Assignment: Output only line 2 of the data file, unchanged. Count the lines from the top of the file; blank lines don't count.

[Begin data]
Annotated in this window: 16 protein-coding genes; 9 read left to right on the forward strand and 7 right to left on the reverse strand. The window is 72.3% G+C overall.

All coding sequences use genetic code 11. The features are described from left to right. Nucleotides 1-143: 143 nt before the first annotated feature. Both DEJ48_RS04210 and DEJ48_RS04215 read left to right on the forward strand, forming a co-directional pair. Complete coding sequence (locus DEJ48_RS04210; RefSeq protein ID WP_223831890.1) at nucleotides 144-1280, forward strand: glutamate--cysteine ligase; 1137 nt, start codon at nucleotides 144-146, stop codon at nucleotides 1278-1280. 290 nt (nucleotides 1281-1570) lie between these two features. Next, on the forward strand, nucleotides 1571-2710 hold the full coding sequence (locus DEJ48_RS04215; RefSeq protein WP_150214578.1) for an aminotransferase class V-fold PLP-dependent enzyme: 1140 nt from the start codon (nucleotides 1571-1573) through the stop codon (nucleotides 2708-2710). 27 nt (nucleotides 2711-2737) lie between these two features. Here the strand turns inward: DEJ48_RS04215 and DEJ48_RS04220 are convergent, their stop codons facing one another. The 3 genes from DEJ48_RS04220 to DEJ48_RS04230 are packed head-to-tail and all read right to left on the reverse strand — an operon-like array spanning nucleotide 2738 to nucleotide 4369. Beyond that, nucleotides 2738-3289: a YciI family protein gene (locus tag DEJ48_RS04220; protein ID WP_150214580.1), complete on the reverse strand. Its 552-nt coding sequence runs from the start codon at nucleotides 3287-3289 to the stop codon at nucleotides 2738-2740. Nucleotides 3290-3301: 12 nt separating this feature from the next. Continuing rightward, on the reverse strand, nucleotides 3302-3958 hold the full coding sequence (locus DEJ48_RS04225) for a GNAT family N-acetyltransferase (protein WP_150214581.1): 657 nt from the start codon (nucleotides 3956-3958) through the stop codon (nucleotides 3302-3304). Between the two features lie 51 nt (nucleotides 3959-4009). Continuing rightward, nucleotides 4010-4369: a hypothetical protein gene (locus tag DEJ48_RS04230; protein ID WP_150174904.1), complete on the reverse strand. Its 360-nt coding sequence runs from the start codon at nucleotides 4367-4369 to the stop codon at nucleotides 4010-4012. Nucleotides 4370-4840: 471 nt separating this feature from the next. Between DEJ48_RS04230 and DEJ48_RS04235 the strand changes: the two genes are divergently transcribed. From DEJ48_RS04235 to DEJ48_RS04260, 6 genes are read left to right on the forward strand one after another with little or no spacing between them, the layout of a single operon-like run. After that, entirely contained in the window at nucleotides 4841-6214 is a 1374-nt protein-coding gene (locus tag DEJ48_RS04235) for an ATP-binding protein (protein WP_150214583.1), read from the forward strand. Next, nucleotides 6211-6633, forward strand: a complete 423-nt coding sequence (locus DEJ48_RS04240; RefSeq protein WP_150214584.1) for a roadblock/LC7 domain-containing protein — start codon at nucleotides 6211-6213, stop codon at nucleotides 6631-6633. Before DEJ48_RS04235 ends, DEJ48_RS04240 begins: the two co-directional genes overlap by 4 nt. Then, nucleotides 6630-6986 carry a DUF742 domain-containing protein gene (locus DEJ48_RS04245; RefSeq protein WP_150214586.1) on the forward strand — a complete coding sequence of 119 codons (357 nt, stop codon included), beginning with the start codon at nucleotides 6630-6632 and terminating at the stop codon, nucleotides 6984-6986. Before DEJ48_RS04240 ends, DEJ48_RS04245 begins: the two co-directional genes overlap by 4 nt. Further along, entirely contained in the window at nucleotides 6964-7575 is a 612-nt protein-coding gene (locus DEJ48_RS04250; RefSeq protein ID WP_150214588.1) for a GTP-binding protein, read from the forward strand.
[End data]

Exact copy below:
All coding sequences use genetic code 11. The features are described from left to right. Nucleotides 1-143: 143 nt before the first annotated feature. Both DEJ48_RS04210 and DEJ48_RS04215 read left to right on the forward strand, forming a co-directional pair. Complete coding sequence (locus DEJ48_RS04210; RefSeq protein ID WP_223831890.1) at nucleotides 144-1280, forward strand: glutamate--cysteine ligase; 1137 nt, start codon at nucleotides 144-146, stop codon at nucleotides 1278-1280. 290 nt (nucleotides 1281-1570) lie between these two features. Next, on the forward strand, nucleotides 1571-2710 hold the full coding sequence (locus DEJ48_RS04215; RefSeq protein WP_150214578.1) for an aminotransferase class V-fold PLP-dependent enzyme: 1140 nt from the start codon (nucleotides 1571-1573) through the stop codon (nucleotides 2708-2710). 27 nt (nucleotides 2711-2737) lie between these two features. Here the strand turns inward: DEJ48_RS04215 and DEJ48_RS04220 are convergent, their stop codons facing one another. The 3 genes from DEJ48_RS04220 to DEJ48_RS04230 are packed head-to-tail and all read right to left on the reverse strand — an operon-like array spanning nucleotide 2738 to nucleotide 4369. Beyond that, nucleotides 2738-3289: a YciI family protein gene (locus tag DEJ48_RS04220; protein ID WP_150214580.1), complete on the reverse strand. Its 552-nt coding sequence runs from the start codon at nucleotides 3287-3289 to the stop codon at nucleotides 2738-2740. Nucleotides 3290-3301: 12 nt separating this feature from the next. Continuing rightward, on the reverse strand, nucleotides 3302-3958 hold the full coding sequence (locus DEJ48_RS04225) for a GNAT family N-acetyltransferase (protein WP_150214581.1): 657 nt from the start codon (nucleotides 3956-3958) through the stop codon (nucleotides 3302-3304). Between the two features lie 51 nt (nucleotides 3959-4009). Continuing rightward, nucleotides 4010-4369: a hypothetical protein gene (locus tag DEJ48_RS04230; protein ID WP_150174904.1), complete on the reverse strand. Its 360-nt coding sequence runs from the start codon at nucleotides 4367-4369 to the stop codon at nucleotides 4010-4012. Nucleotides 4370-4840: 471 nt separating this feature from the next. Between DEJ48_RS04230 and DEJ48_RS04235 the strand changes: the two genes are divergently transcribed. From DEJ48_RS04235 to DEJ48_RS04260, 6 genes are read left to right on the forward strand one after another with little or no spacing between them, the layout of a single operon-like run. After that, entirely contained in the window at nucleotides 4841-6214 is a 1374-nt protein-coding gene (locus tag DEJ48_RS04235) for an ATP-binding protein (protein WP_150214583.1), read from the forward strand. Next, nucleotides 6211-6633, forward strand: a complete 423-nt coding sequence (locus DEJ48_RS04240; RefSeq protein WP_150214584.1) for a roadblock/LC7 domain-containing protein — start codon at nucleotides 6211-6213, stop codon at nucleotides 6631-6633. Before DEJ48_RS04235 ends, DEJ48_RS04240 begins: the two co-directional genes overlap by 4 nt. Then, nucleotides 6630-6986 carry a DUF742 domain-containing protein gene (locus DEJ48_RS04245; RefSeq protein WP_150214586.1) on the forward strand — a complete coding sequence of 119 codons (357 nt, stop codon included), beginning with the start codon at nucleotides 6630-6632 and terminating at the stop codon, nucleotides 6984-6986. Before DEJ48_RS04240 ends, DEJ48_RS04245 begins: the two co-directional genes overlap by 4 nt. Further along, entirely contained in the window at nucleotides 6964-7575 is a 612-nt protein-coding gene (locus DEJ48_RS04250; RefSeq protein ID WP_150214588.1) for a GTP-binding protein, read from the forward strand.